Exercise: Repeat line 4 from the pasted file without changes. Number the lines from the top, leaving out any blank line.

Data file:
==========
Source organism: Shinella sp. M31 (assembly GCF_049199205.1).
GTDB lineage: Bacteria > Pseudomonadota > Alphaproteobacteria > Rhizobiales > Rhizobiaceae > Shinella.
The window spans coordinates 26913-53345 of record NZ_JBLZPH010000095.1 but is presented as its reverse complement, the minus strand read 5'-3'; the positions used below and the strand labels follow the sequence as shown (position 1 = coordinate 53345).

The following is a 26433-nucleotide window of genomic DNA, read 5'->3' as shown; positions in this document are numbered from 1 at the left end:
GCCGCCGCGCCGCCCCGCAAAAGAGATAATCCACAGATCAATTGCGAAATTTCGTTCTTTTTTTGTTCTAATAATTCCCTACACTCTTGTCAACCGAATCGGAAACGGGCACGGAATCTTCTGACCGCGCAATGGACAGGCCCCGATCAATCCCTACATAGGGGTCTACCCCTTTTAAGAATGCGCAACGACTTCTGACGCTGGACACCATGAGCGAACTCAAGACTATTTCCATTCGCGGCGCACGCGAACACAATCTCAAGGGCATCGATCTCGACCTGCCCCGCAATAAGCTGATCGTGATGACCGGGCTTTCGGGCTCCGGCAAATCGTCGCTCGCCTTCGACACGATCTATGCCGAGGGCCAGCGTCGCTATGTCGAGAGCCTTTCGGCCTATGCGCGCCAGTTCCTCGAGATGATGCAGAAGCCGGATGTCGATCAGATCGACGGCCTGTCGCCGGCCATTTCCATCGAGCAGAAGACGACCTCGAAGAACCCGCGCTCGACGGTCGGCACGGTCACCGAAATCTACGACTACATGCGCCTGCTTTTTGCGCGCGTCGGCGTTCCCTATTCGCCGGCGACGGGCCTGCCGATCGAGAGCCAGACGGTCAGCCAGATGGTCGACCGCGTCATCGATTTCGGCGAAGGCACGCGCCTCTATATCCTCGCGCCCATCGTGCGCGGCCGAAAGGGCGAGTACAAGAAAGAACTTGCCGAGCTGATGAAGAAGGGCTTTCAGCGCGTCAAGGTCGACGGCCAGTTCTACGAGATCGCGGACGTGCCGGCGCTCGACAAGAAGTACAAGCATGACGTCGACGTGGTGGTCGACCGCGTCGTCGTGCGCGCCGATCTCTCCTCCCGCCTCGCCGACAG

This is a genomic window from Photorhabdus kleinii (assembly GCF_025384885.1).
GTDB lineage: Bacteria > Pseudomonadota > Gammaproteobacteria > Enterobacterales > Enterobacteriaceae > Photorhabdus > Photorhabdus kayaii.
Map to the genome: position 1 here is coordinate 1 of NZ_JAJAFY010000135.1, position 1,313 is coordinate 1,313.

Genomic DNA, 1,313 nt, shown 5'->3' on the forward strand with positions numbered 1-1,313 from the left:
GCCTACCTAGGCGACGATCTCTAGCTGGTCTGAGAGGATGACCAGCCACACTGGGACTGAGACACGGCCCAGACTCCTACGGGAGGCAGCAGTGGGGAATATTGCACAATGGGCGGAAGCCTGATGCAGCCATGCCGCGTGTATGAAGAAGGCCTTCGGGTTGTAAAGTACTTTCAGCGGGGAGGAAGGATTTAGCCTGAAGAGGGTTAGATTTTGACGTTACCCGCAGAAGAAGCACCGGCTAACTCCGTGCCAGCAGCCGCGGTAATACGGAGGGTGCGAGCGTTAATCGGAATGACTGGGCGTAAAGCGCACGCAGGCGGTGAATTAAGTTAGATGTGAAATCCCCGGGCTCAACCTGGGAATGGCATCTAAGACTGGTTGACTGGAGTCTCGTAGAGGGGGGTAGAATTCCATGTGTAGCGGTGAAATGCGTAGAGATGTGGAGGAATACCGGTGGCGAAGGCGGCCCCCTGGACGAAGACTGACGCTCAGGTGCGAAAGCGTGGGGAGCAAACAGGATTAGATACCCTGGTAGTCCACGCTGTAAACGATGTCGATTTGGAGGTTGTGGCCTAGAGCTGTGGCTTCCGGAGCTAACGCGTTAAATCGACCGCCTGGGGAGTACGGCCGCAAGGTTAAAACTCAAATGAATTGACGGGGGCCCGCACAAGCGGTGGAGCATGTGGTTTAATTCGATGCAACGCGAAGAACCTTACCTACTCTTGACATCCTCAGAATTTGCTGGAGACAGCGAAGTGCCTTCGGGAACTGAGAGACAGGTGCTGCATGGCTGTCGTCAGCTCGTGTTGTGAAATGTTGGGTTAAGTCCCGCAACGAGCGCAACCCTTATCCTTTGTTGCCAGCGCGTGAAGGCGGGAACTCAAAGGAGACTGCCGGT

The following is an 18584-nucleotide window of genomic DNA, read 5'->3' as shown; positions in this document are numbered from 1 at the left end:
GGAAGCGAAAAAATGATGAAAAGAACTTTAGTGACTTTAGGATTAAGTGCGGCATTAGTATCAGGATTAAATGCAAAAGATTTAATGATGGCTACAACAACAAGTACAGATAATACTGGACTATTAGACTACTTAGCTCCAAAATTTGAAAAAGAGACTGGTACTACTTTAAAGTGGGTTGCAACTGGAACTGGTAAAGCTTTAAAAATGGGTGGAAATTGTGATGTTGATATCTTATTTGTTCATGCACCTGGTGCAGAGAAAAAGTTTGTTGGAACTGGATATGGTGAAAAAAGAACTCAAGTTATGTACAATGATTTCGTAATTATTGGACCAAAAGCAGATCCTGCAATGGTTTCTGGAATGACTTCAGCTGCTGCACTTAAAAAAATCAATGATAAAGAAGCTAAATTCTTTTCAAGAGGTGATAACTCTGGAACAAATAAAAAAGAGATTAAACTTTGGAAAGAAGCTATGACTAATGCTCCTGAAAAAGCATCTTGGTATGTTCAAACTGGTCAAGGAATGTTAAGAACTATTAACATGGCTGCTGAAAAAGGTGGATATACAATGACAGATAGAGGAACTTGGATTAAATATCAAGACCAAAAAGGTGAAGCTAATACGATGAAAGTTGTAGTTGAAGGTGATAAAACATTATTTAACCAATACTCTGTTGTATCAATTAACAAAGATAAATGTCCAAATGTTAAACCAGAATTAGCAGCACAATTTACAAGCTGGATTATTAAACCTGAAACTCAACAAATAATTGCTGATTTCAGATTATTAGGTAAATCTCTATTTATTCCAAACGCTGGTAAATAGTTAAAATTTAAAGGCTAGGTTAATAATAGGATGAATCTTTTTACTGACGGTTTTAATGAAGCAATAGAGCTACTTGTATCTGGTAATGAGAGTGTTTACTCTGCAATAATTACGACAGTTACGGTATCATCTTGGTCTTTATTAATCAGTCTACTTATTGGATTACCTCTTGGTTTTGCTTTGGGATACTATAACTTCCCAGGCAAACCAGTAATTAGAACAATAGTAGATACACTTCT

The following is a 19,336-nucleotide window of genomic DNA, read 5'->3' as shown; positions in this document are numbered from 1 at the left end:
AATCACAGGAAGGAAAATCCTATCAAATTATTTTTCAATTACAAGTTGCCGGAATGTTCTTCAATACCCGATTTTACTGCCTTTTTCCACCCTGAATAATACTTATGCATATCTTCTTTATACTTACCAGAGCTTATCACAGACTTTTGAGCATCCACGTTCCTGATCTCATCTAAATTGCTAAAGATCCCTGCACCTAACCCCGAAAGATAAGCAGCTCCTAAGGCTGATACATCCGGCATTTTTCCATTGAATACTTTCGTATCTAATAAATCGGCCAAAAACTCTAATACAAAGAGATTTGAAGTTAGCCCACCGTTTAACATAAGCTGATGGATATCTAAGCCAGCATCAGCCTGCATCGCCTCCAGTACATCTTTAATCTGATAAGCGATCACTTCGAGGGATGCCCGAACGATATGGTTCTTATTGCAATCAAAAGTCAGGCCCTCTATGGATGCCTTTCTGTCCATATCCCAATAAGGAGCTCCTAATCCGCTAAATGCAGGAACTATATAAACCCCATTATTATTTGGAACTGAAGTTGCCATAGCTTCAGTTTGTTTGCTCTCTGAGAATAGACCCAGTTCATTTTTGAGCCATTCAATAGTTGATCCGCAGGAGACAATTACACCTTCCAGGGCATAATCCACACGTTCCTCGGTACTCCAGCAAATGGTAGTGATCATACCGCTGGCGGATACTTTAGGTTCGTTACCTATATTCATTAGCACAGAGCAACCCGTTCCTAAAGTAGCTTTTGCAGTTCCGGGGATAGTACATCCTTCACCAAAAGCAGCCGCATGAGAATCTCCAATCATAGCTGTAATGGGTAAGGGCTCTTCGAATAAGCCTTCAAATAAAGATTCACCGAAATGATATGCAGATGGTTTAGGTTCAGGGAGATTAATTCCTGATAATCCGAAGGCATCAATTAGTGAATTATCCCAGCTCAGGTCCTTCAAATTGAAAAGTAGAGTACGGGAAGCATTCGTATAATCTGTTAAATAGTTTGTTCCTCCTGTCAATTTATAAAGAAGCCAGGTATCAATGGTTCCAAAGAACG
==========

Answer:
The following is a 26433-nucleotide window of genomic DNA, read 5'->3' as shown; positions in this document are numbered from 1 at the left end: